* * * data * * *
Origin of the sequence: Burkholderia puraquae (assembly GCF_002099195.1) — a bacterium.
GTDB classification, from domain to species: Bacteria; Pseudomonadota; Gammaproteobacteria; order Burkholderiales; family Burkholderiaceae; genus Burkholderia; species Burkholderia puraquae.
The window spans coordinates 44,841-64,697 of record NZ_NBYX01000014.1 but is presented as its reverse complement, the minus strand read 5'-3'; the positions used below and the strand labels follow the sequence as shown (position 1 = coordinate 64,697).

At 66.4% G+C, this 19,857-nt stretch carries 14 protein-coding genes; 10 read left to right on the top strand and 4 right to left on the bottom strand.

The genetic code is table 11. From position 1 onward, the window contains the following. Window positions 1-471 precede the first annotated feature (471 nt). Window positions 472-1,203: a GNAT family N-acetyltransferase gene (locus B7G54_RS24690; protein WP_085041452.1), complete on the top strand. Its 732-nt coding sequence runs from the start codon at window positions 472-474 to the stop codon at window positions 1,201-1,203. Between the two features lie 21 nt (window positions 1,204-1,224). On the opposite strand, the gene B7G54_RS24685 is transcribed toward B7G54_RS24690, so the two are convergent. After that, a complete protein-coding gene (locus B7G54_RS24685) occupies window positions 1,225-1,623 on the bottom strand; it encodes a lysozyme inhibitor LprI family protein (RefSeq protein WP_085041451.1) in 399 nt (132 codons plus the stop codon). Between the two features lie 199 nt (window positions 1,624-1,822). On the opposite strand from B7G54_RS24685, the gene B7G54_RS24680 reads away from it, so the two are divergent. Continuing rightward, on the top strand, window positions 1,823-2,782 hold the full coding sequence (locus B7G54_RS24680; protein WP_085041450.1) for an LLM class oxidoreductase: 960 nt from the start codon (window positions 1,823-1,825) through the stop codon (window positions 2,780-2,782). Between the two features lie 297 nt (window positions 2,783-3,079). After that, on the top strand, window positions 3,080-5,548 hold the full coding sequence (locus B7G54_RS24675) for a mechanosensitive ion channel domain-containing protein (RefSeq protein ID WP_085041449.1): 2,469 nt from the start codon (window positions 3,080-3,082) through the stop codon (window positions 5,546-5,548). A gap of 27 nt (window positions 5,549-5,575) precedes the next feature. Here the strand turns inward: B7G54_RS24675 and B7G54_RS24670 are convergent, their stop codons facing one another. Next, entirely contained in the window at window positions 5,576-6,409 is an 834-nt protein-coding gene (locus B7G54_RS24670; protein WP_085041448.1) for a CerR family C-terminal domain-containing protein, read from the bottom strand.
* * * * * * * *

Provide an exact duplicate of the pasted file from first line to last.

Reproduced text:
Origin of the sequence: Burkholderia puraquae (assembly GCF_002099195.1) — a bacterium.
GTDB classification, from domain to species: Bacteria; Pseudomonadota; Gammaproteobacteria; order Burkholderiales; family Burkholderiaceae; genus Burkholderia; species Burkholderia puraquae.
The window spans coordinates 44,841-64,697 of record NZ_NBYX01000014.1 but is presented as its reverse complement, the minus strand read 5'-3'; the positions used below and the strand labels follow the sequence as shown (position 1 = coordinate 64,697).

At 66.4% G+C, this 19,857-nt stretch carries 14 protein-coding genes; 10 read left to right on the top strand and 4 right to left on the bottom strand.

The genetic code is table 11. From position 1 onward, the window contains the following. Window positions 1-471 precede the first annotated feature (471 nt). Window positions 472-1,203: a GNAT family N-acetyltransferase gene (locus B7G54_RS24690; protein WP_085041452.1), complete on the top strand. Its 732-nt coding sequence runs from the start codon at window positions 472-474 to the stop codon at window positions 1,201-1,203. Between the two features lie 21 nt (window positions 1,204-1,224). On the opposite strand, the gene B7G54_RS24685 is transcribed toward B7G54_RS24690, so the two are convergent. After that, a complete protein-coding gene (locus B7G54_RS24685) occupies window positions 1,225-1,623 on the bottom strand; it encodes a lysozyme inhibitor LprI family protein (RefSeq protein WP_085041451.1) in 399 nt (132 codons plus the stop codon). Between the two features lie 199 nt (window positions 1,624-1,822). On the opposite strand from B7G54_RS24685, the gene B7G54_RS24680 reads away from it, so the two are divergent. Continuing rightward, on the top strand, window positions 1,823-2,782 hold the full coding sequence (locus B7G54_RS24680; protein WP_085041450.1) for an LLM class oxidoreductase: 960 nt from the start codon (window positions 1,823-1,825) through the stop codon (window positions 2,780-2,782). Between the two features lie 297 nt (window positions 2,783-3,079). After that, on the top strand, window positions 3,080-5,548 hold the full coding sequence (locus B7G54_RS24675) for a mechanosensitive ion channel domain-containing protein (RefSeq protein ID WP_085041449.1): 2,469 nt from the start codon (window positions 3,080-3,082) through the stop codon (window positions 5,546-5,548). A gap of 27 nt (window positions 5,549-5,575) precedes the next feature. Here the strand turns inward: B7G54_RS24675 and B7G54_RS24670 are convergent, their stop codons facing one another. Next, entirely contained in the window at window positions 5,576-6,409 is an 834-nt protein-coding gene (locus B7G54_RS24670; protein WP_085041448.1) for a CerR family C-terminal domain-containing protein, read from the bottom strand.